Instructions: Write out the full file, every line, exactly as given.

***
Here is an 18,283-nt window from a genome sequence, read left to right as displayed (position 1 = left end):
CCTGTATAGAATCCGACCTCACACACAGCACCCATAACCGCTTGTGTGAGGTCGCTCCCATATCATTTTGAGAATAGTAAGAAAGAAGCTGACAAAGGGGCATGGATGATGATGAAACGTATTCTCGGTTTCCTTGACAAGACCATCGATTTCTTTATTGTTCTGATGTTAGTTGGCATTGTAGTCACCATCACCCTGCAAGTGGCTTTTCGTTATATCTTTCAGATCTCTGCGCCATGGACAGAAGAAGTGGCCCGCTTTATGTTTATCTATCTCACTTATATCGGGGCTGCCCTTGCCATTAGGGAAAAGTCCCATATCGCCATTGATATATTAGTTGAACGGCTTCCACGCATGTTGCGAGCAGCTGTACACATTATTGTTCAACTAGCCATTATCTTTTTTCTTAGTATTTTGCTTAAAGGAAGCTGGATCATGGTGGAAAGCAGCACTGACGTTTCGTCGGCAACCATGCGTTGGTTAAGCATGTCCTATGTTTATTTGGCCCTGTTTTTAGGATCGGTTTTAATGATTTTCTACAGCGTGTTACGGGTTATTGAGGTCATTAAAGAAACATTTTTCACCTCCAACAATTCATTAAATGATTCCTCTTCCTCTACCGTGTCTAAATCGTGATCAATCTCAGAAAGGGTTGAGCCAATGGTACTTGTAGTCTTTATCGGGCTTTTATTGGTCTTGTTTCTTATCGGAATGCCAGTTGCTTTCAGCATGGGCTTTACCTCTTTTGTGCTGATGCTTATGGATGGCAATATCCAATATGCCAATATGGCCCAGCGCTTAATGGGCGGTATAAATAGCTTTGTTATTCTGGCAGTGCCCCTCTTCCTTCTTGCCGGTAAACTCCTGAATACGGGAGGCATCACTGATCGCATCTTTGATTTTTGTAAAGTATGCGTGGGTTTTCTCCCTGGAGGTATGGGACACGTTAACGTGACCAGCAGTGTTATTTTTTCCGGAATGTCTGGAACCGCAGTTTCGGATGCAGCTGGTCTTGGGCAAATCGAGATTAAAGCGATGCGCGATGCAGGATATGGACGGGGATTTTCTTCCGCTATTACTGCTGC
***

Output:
Here is an 18,283-nt window from a genome sequence, read left to right as displayed (position 1 = left end):
CCTGTATAGAATCCGACCTCACACACAGCACCCATAACCGCTTGTGTGAGGTCGCTCCCATATCATTTTGAGAATAGTAAGAAAGAAGCTGACAAAGGGGCATGGATGATGATGAAACGTATTCTCGGTTTCCTTGACAAGACCATCGATTTCTTTATTGTTCTGATGTTAGTTGGCATTGTAGTCACCATCACCCTGCAAGTGGCTTTTCGTTATATCTTTCAGATCTCTGCGCCATGGACAGAAGAAGTGGCCCGCTTTATGTTTATCTATCTCACTTATATCGGGGCTGCCCTTGCCATTAGGGAAAAGTCCCATATCGCCATTGATATATTAGTTGAACGGCTTCCACGCATGTTGCGAGCAGCTGTACACATTATTGTTCAACTAGCCATTATCTTTTTTCTTAGTATTTTGCTTAAAGGAAGCTGGATCATGGTGGAAAGCAGCACTGACGTTTCGTCGGCAACCATGCGTTGGTTAAGCATGTCCTATGTTTATTTGGCCCTGTTTTTAGGATCGGTTTTAATGATTTTCTACAGCGTGTTACGGGTTATTGAGGTCATTAAAGAAACATTTTTCACCTCCAACAATTCATTAAATGATTCCTCTTCCTCTACCGTGTCTAAATCGTGATCAATCTCAGAAAGGGTTGAGCCAATGGTACTTGTAGTCTTTATCGGGCTTTTATTGGTCTTGTTTCTTATCGGAATGCCAGTTGCTTTCAGCATGGGCTTTACCTCTTTTGTGCTGATGCTTATGGATGGCAATATCCAATATGCCAATATGGCCCAGCGCTTAATGGGCGGTATAAATAGCTTTGTTATTCTGGCAGTGCCCCTCTTCCTTCTTGCCGGTAAACTCCTGAATACGGGAGGCATCACTGATCGCATCTTTGATTTTTGTAAAGTATGCGTGGGTTTTCTCCCTGGAGGTATGGGACACGTTAACGTGACCAGCAGTGTTATTTTTTCCGGAATGTCTGGAACCGCAGTTTCGGATGCAGCTGGTCTTGGGCAAATCGAGATTAAAGCGATGCGCGATGCAGGATATGGACGGGGATTTTCTTCCGCTATTACTGCTGC